But behind Hungary there is a phalanx of other countries in Central Europe - Bulgaria, Romania, Latvia, Estonia and Ukraine - with similar financial profiles. Bigger EU members such as Poland, Slovakia and the Czech Republic are certainly stronger, but a devaluation in Hungary could quickly suck in its neighbours, as in the Asian crisis, which began with Thailand's devaluation in June 1997.

Government support can also destabilise banks in small countries with disproportionately large banking systems - the second type. The most obvious example is Iceland. What distinguishes Iceland from a rock-solid financial centre such as Switzerland is the tiny size of the economy and the big deficit on its current account. Unlike the Swiss Federation, Iceland's Government simply has no credibility as an international borrower in its own right. Similar problems could arise in Liechtenstein, Andorra or Cyprus if their local banks got overextended.

Thirdly, there are countries with trade surpluses and strong reserve positions, but terrible records of past monetary mismanagement. The archetype here is Russia, but Argentina and several other Latin American could fall into this group. Russia's $560billion of foreign exchange reserves are easily sufficient to refinance the foreign currency debts of its private sector (and in the process cut oligarchs such as Oleg Deripaska down to size). And even if Russia's trade moves into modest deficit should the oil price stay at $70, this in itself would not be a problem after five years in which the country has recorded trade surpluses even bigger than Japan's or China's in relation to its GDP.

But the financial crisis has revealed its Achilles' heel: Russia's savers have been robbed repeatedly by their Government, either through hyperinflation or deliberate expropriations and defaults. The risk therefore is that if the Government took over responsibility for the country's banks accounts, international creditors might be satisfied, but domestic savers could well panic. How would the average Russian react if he heard that banks were to be saved by nationalisation and that the Government would print money without limit to save the system? Maybe he would be reassured and entrust all his savings to the newly guaranteed institutions. But he might wonder whether all those newly printed roubles would suffer the same inflationary fate as they did in 1998 - and that it would be prudent to change some roubles into dollars.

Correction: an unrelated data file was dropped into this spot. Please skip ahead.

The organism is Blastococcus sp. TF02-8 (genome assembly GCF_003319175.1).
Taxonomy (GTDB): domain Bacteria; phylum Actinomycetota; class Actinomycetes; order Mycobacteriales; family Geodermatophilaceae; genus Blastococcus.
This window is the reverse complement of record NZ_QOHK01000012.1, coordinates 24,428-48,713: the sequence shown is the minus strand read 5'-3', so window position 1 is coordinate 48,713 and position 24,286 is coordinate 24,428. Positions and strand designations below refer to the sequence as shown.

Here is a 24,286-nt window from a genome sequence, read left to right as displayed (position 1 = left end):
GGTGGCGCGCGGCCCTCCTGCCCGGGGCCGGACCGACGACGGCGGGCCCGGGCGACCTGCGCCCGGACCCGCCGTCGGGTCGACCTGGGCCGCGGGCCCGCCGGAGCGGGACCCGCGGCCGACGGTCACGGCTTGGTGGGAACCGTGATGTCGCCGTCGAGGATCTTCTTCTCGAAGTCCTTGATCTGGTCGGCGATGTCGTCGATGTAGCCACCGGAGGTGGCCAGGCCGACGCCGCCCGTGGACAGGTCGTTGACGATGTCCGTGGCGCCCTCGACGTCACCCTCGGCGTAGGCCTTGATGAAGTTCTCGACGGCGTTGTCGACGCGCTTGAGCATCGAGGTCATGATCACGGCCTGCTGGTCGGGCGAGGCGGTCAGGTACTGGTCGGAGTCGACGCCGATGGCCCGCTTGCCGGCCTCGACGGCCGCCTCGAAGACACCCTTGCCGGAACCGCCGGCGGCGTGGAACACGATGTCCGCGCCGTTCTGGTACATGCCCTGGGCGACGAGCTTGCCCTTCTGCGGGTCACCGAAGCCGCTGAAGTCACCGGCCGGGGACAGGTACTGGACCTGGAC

If Russians decided en masse to convert their roubles into dollars the Government's $560billion of foreign exchange reserves would be sufficient in theory to replace the entire money supply, worth $553billion at today's exchange rates. In practice, however, the Government would inevitably have to devalue and might even suspend the rouble's convertibility with exchange controls, rather than tolerate such a run on the domestic currency. After all, gambling the country's entire reserves in a defence of the rouble would probably be fruitless and, with oil prices falling, these reserves once exhausted would be impossible to rebuild. The Government's prestige would be shattered and what could be more humiliating to Russia's newly assertive leaders than to see their economy “dollarised”?

A mass flight from the rouble is still fairly unlikely, assuming oil prices stabilise at somewhere near current levels. But there are several economies with long histories of currency mismanagement - Argentina and Ukraine are the most prominent examples - where this process is already under way. If you lived in such a benighted country, wouldn't you want to change some of your savings out of the local currency into dollars or euros or pounds while you still could?

In Eastern Europe and Latin America that question will decide the fate not just of banking systems but entire nations.

by Anatole Kaletsky

Source >  TIMES online | oct 24